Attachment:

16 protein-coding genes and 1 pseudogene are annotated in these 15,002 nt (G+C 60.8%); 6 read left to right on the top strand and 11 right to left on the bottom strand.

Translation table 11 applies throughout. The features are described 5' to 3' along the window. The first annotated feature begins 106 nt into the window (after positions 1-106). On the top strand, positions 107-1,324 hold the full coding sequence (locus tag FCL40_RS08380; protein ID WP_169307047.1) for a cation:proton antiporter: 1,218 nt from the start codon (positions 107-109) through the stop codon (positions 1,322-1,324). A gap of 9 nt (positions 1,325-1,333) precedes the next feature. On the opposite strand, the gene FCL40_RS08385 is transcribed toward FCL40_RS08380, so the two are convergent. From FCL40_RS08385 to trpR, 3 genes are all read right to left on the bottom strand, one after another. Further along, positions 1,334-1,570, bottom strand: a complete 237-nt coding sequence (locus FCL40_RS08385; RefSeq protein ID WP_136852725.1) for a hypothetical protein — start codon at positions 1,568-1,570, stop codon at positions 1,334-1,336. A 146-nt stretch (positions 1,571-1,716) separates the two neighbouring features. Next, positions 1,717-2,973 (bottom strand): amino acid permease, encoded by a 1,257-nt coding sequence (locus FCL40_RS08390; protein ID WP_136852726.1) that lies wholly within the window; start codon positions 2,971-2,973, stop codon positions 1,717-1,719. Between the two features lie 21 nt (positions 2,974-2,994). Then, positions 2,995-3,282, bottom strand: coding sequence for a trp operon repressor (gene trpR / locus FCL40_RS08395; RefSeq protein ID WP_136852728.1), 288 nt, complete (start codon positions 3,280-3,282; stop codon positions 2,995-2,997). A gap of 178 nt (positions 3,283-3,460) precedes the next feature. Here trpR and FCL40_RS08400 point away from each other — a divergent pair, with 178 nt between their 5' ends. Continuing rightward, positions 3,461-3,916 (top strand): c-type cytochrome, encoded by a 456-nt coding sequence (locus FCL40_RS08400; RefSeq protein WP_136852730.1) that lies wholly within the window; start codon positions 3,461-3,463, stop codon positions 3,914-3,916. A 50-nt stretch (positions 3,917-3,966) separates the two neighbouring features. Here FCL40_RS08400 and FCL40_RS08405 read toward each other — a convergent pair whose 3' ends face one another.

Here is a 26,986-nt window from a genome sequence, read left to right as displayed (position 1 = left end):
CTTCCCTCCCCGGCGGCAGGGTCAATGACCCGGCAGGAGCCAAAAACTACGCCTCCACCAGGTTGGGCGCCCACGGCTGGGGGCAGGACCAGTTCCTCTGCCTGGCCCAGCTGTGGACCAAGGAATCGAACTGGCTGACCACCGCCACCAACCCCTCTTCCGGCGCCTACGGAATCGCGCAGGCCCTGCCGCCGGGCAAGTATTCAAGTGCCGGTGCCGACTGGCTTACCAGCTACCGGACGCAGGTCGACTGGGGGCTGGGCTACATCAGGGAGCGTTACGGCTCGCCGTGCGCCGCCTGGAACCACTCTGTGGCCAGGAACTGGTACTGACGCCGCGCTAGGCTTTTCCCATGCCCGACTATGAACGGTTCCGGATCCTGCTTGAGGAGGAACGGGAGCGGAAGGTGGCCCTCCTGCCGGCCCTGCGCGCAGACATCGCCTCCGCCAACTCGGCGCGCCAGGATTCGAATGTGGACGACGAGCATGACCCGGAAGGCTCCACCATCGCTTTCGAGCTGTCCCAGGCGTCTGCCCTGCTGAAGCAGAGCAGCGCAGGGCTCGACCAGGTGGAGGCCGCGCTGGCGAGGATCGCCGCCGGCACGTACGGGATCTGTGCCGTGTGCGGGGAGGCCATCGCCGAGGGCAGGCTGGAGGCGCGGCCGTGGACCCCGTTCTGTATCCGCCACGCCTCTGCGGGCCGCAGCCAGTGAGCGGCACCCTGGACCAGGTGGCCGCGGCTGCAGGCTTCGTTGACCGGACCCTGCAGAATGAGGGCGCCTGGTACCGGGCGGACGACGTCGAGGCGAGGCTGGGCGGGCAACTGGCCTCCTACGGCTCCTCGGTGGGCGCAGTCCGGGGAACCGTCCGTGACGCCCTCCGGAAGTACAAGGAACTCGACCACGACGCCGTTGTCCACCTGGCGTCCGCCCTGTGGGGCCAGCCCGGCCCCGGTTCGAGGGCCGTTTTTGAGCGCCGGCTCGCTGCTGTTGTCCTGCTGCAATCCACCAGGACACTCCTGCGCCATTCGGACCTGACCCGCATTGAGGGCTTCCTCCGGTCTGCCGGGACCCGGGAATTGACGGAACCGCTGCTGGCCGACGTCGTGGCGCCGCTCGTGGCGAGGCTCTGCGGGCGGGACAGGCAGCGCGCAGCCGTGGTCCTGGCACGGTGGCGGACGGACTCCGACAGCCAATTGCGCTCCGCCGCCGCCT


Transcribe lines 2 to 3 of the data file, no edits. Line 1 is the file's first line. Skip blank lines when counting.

Translation table 11 applies throughout. The features are described 5' to 3' along the window. The first annotated feature begins 106 nt into the window (after positions 1-106). On the top strand, positions 107-1,324 hold the full coding sequence (locus tag FCL40_RS08380; protein ID WP_169307047.1) for a cation:proton antiporter: 1,218 nt from the start codon (positions 107-109) through the stop codon (positions 1,322-1,324). A gap of 9 nt (positions 1,325-1,333) precedes the next feature. On the opposite strand, the gene FCL40_RS08385 is transcribed toward FCL40_RS08380, so the two are convergent. From FCL40_RS08385 to trpR, 3 genes are all read right to left on the bottom strand, one after another. Further along, positions 1,334-1,570, bottom strand: a complete 237-nt coding sequence (locus FCL40_RS08385; RefSeq protein ID WP_136852725.1) for a hypothetical protein — start codon at positions 1,568-1,570, stop codon at positions 1,334-1,336. A 146-nt stretch (positions 1,571-1,716) separates the two neighbouring features. Next, positions 1,717-2,973 (bottom strand): amino acid permease, encoded by a 1,257-nt coding sequence (locus FCL40_RS08390; protein ID WP_136852726.1) that lies wholly within the window; start codon positions 2,971-2,973, stop codon positions 1,717-1,719. Between the two features lie 21 nt (positions 2,974-2,994). Then, positions 2,995-3,282, bottom strand: coding sequence for a trp operon repressor (gene trpR / locus FCL40_RS08395; RefSeq protein ID WP_136852728.1), 288 nt, complete (start codon positions 3,280-3,282; stop codon positions 2,995-2,997). A gap of 178 nt (positions 3,283-3,460) precedes the next feature. Here trpR and FCL40_RS08400 point away from each other — a divergent pair, with 178 nt between their 5' ends. Continuing rightward, positions 3,461-3,916 (top strand): c-type cytochrome, encoded by a 456-nt coding sequence (locus FCL40_RS08400; RefSeq protein WP_136852730.1) that lies wholly within the window; start codon positions 3,461-3,463, stop codon positions 3,914-3,916. A 50-nt stretch (positions 3,917-3,966) separates the two neighbouring features. Here FCL40_RS08400 and FCL40_RS08405 read toward each other — a convergent pair whose 3' ends face one another.

Here is a 26,986-nt window from a genome sequence, read left to right as displayed (position 1 = left end):